Here's a recent publication (written with a student) on when to worry about your child's fever, and what to do to help them get better ... better!
This summer while I was volunteering as the doctor for a summer overnight camp, I had a little girl present with a fever and nothing else. No sore throat, no cough, no tender tummy, no earache. She wasn’t having diarrhea and she wasn’t throwing up. Just a fever. What to do?
We live in a culture afraid of illness. We don’t seem to trust our bodies to get well. Any little twinge sends us running for the Tylenol or the Advil. We do it for ourselves, and we do it for our kids.
Here’s the thing – that fever, that lethargy, that blah feeling? That desire to curl up with a blanket and a cup of hot peppermint tea? It’s our body’s brilliant way of telling us to conserve energy and resources for defending against an intruder. Fevers serve a huge purpose when we’re ill – they create an inhospitable environment for viruses and bacteria; they shift our immune system into “on” mode; they increase our heart rate and output, helping circulate all the factors that are necessary to get us well. Suppressing the fever turns all of that off, which may make us feel better in the short term, but does us no favours in the long run – it may actually impair the immune system’s ability to fight the infection, possibly increasing the time we take to recover!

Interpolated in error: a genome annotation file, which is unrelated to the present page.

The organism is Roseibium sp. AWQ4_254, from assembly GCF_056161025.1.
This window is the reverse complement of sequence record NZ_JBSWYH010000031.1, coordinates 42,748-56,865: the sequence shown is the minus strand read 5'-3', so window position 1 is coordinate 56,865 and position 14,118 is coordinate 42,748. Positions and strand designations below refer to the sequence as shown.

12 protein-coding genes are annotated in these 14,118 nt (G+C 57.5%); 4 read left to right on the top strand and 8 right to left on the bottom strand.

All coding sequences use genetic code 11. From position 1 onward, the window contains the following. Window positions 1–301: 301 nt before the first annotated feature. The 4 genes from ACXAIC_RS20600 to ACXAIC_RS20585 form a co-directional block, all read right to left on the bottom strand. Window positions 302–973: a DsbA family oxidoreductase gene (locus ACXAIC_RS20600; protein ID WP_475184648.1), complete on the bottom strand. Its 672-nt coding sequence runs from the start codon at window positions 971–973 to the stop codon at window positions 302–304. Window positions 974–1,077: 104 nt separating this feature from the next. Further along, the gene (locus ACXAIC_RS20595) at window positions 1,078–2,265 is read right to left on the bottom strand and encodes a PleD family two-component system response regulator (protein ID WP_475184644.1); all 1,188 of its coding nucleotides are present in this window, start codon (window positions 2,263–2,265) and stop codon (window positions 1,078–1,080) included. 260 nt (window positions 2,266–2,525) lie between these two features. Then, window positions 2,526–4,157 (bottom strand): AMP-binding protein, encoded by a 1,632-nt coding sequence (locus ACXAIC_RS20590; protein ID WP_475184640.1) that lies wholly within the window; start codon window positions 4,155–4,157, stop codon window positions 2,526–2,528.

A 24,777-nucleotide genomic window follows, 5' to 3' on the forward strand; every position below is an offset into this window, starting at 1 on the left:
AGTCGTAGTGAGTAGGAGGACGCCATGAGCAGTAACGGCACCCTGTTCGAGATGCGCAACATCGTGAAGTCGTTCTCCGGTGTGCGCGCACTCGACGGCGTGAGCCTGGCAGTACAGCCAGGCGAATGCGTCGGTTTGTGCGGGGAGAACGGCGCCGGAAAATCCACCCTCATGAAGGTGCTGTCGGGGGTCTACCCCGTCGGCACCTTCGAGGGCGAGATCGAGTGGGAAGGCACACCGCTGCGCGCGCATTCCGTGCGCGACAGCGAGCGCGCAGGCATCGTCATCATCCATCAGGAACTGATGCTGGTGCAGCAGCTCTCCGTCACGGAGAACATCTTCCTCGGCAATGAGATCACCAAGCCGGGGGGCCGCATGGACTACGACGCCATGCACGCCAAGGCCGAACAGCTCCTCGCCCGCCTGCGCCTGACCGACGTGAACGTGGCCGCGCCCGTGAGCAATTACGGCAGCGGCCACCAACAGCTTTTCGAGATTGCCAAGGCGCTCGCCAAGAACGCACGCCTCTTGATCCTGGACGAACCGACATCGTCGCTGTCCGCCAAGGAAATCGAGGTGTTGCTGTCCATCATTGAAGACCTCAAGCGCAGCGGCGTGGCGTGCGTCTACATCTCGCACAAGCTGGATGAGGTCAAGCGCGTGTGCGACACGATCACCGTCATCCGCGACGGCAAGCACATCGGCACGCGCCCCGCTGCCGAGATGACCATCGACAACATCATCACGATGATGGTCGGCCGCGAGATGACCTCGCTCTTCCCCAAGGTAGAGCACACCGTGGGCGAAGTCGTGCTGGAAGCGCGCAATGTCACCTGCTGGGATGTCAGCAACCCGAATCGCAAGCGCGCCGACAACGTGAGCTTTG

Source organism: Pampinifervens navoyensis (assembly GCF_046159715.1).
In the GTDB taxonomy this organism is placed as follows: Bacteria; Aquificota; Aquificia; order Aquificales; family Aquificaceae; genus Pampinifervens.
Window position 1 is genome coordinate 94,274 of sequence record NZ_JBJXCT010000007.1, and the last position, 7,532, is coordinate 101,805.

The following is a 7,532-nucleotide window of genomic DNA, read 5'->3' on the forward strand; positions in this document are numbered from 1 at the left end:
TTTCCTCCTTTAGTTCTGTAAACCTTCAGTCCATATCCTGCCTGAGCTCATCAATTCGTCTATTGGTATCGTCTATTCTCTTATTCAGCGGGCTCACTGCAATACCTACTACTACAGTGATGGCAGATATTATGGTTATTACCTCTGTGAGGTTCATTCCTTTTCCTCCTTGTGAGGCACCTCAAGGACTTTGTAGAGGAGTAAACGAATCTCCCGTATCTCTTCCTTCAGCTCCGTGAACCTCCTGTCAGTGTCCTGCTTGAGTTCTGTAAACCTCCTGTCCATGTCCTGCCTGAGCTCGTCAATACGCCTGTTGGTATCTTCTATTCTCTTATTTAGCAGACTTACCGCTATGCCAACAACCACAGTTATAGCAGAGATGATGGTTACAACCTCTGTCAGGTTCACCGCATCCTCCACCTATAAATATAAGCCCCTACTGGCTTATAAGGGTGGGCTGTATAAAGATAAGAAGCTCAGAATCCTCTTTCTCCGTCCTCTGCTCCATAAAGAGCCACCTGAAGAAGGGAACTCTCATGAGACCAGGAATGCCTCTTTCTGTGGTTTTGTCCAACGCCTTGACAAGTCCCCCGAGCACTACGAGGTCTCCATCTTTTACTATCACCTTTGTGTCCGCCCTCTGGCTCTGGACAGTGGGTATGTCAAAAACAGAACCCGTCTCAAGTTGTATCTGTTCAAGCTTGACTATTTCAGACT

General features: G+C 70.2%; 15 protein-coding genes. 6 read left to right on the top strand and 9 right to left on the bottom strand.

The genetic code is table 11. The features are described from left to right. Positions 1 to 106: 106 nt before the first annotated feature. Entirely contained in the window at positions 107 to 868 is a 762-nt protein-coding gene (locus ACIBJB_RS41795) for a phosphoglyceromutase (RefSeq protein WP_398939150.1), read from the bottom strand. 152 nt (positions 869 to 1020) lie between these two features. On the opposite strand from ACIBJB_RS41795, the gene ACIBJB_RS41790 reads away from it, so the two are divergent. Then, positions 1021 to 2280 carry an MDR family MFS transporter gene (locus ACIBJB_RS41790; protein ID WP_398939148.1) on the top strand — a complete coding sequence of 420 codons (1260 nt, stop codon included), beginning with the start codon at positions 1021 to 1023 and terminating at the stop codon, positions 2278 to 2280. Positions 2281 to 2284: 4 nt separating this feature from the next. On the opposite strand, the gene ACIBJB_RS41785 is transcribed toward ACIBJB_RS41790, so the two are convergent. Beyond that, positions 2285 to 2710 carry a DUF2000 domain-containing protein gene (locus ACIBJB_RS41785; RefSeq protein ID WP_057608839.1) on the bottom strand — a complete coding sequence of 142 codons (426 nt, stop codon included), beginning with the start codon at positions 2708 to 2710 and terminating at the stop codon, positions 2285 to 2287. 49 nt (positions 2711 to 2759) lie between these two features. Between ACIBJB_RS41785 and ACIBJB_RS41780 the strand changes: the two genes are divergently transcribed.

Fevers are helpful. In the context of an otherwise healthy body, they are not harmful. They are self-limiting. And the most important thing is to find the cause of the fever, not to indiscriminately (fearfully?) yank it down. In older kids (ie. over three) we can tolerate a reasonable temperature for a little while even if there are no other signs or symptoms, letting the body sort it out. If the fever helps the immune system do its job before symptoms manifest, then excellent! And there are lots of ways to make a child more comfortable in the meantime using herbs, water therapy and homeopathy – strategies that increase comfort while helping the fever, not opposing it.
So that little girl. I tucked her into bed, gave her lots to drink, and checked on her throughout the day. In a few hours, her temperature was normal, her energy was back up, and she was back at play. Hopefully with a stronger, wiser immune system that was permitted to do its job.